Sprint intervals and traffic don’t mix.

Vancouver has embraced the large number of bikes on the roads by providing bike lanes and specific bike routes that are great routes when traveling to and from your workout but definitely not the place to lay the hammer down.

So how do you deal with training when you live in the city?

First off, you must remember that as a cyclist, you are legally obligated to obey all the rules of the road like any other vehicle.  If you break the rules, it is you who is going to suffer the most if you get hit. So choosing an appropriate route for your workout is key.

Due to the nature of an interval workout your goal isn’t to find a route that is pleasant to look at, but a route that is safe and will allow you to complete the workout in repetition and as close as you can to what was prescribed. It may seem boring but training on the same route for the same workout each time will give you consistency and specific numbers to measure your progress.

For long rides it is best to choose routes that have very little traffic and as few stop lights/signs as possible, otherwise you won’t get the training benefit of the workout. This may mean that you have to drive your car out of the city before you can start riding.  Zero Ave, Richmond loop, Iona, Stanley Park and Marine Drive are great routes with very few lights.

But even out of the city it is impossible to find a route without any traffic signals. So if you are riding in a large group you will want to follow some basic rules. These will not only keep you safe but they will also help keep your group together as well.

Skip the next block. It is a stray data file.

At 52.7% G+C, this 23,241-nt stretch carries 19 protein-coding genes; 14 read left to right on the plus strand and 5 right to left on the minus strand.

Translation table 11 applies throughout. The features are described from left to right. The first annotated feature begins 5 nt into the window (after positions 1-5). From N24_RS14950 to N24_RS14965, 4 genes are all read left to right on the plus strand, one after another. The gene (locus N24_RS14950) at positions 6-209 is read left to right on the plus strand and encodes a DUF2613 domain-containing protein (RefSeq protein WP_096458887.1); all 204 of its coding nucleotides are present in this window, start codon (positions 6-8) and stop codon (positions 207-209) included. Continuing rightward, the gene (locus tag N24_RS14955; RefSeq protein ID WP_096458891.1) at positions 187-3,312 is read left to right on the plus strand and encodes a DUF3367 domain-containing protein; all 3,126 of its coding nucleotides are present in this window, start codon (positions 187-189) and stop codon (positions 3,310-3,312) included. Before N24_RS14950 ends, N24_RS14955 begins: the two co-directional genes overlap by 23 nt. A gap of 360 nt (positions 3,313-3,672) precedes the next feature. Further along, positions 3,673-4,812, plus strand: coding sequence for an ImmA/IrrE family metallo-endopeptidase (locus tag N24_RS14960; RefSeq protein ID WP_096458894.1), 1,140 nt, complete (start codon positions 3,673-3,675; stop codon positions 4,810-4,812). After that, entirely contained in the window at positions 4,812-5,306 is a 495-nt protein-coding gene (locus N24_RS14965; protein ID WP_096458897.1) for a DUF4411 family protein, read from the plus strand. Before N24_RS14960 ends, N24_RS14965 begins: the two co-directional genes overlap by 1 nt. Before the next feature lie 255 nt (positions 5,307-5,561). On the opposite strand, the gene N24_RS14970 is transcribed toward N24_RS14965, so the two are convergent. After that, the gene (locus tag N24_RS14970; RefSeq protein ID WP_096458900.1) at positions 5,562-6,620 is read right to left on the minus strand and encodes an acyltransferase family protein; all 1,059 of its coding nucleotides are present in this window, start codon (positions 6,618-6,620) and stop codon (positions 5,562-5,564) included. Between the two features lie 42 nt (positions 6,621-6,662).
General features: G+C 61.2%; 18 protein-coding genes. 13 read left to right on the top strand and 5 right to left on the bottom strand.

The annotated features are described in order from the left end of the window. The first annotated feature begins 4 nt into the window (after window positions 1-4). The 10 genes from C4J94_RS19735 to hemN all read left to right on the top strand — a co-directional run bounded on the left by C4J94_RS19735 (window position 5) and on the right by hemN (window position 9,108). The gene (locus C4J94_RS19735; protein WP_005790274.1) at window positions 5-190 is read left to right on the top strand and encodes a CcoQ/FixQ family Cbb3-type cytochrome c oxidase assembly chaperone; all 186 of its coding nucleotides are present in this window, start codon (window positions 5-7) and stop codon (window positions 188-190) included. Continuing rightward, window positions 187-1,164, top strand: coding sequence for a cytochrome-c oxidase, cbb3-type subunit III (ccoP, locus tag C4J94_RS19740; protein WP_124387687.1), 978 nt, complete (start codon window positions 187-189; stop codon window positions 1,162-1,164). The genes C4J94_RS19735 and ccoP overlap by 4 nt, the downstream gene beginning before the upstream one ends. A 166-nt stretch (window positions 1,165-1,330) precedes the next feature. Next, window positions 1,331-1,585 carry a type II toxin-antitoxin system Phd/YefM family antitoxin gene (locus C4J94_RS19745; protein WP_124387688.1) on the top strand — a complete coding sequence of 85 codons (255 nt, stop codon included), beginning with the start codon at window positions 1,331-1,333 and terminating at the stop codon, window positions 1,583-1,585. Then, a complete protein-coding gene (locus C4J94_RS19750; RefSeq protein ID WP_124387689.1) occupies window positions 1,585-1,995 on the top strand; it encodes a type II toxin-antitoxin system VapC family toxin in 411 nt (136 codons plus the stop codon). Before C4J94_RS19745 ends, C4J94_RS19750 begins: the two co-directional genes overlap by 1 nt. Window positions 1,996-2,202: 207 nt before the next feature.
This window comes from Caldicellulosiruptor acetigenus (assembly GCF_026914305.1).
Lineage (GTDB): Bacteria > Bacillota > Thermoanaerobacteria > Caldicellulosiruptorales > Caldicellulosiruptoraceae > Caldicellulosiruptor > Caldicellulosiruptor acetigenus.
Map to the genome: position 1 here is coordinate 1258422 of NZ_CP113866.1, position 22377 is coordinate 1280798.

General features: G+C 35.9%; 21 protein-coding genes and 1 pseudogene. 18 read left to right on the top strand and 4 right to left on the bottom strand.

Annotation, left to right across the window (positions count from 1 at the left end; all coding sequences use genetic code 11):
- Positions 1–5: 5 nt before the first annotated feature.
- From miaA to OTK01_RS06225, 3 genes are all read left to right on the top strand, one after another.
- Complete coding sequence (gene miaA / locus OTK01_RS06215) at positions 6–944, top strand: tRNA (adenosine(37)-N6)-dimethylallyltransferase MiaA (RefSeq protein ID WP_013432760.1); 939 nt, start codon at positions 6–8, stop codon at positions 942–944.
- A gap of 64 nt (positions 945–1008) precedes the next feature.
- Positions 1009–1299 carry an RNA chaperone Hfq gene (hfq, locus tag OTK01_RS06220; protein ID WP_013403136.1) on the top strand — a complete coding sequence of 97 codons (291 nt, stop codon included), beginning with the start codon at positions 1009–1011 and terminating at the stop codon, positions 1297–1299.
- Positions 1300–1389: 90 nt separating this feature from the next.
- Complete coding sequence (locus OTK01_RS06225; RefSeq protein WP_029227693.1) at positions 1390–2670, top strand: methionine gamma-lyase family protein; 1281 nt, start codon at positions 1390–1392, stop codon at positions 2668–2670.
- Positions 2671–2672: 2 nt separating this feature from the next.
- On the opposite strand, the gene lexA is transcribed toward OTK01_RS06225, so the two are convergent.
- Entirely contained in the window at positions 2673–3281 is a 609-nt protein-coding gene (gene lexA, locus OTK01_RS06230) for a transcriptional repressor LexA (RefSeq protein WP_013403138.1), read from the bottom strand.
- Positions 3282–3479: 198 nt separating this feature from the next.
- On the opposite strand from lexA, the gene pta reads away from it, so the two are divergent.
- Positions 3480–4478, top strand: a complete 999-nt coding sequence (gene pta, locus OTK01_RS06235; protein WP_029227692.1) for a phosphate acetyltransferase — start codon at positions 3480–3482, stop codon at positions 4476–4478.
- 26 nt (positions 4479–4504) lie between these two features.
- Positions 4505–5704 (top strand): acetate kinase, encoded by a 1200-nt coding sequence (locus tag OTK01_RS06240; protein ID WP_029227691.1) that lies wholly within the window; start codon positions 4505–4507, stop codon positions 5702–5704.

1. Indicate to vehicles AND your fellow riders the direction you plan on riding well in advance (right or left turns).
  2. Don’t ride through stop signs or red lights (see #4 for more of an explanation).
  3. As the lead rider, if the light turns yellow, stop to avoid breaking up the group when the light turns red.
  4. When riding in a pack, stay close and consider yourself as one vehicle. When crossing intersections continue to move as one unit. Having each person stop individually will create confusion for other vehicles and confusion in the group. If there is a break in a group (more than one bike length distance) then you become two vehicles and you will need to stop.
  5. Use the most trafficked roads as time to warm up and cool down – take your time.
  6. Start long rides early in the morning when it is still quiet on the roads.

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